In the excellent Fool's Gold FT Assistant Editor Gillian Tett reported how mortgage-backed derivatives blew up the world's financial system. Now in this piece she asks how far bankers' greed and recklessness should translate into criminal responsibility, given that many knew they were selling financially dangerous products. Tett points out one difficulty: that banks were able to hire talented people precisely in order to get round the regulation. She also believes that some degree of retribution is necessary for bankers themselves, to deter similar activity in the future.


that if something isn't done to discourage such behaviour, we're going to wind up in the same mess again.

Indeed, as Larry Elliott put it, the response to the Fi-Cri so far has been "little more than business as usual with a slap on the wrist." Meaning? "The preconditions are in place for another global crisis."

Happy days.

Despite my soul-deep cynicism, even I am distressed to see a Labour Prime Minister, from a Tribunite background, advancing less radical proposals to regulate financial irresponsibility than a French Gaullist and a German Conservative. An interesting paradigm is emerging in British politics: Labour had to move to the right of John Major to defeat the legacy of Thatcherism. Now, it seems, Conservatives may move to the left of Labour to defeat Blair's successor. Strange days indeed.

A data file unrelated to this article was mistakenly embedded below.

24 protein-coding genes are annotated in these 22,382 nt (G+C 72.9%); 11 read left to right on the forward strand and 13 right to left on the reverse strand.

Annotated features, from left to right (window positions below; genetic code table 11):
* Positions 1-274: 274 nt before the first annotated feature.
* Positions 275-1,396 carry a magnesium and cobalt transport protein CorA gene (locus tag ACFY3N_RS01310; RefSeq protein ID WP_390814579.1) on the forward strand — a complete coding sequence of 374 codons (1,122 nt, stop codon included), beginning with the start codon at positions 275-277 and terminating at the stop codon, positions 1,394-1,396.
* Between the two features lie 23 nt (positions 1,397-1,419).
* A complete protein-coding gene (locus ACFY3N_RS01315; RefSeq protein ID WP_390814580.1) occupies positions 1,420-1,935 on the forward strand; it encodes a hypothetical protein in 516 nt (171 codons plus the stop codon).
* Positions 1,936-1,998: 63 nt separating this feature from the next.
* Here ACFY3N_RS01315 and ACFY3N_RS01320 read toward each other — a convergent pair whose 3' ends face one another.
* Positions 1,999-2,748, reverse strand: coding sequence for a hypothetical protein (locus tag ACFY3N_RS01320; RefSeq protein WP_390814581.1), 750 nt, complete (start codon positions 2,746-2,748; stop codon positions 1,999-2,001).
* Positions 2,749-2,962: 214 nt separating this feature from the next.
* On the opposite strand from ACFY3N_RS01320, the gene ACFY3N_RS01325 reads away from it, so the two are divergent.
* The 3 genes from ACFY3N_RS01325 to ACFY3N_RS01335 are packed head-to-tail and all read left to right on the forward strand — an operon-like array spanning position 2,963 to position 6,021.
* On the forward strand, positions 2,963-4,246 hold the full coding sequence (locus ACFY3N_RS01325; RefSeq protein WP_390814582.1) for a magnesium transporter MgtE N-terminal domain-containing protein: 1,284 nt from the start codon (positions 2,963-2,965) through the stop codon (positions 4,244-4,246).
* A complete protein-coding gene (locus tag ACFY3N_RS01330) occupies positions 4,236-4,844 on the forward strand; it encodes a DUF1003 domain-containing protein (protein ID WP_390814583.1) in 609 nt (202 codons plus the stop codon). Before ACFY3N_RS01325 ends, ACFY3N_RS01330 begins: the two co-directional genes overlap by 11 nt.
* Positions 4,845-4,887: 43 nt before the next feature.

I don't suppose you've read it? Only I'm thinking of getting it and wondered what you think if you have...

No, I have not read it. My use of the phrase was entirely coincidental. That said, I admire Francis Wheen's work and can recommend very highly both How Mumbo-Jumbo Conquered the World and his biography of Marx. I'll get a copy of the new one  and we can compare notes later.    

Why aren't more of the world's top bankers behind bars?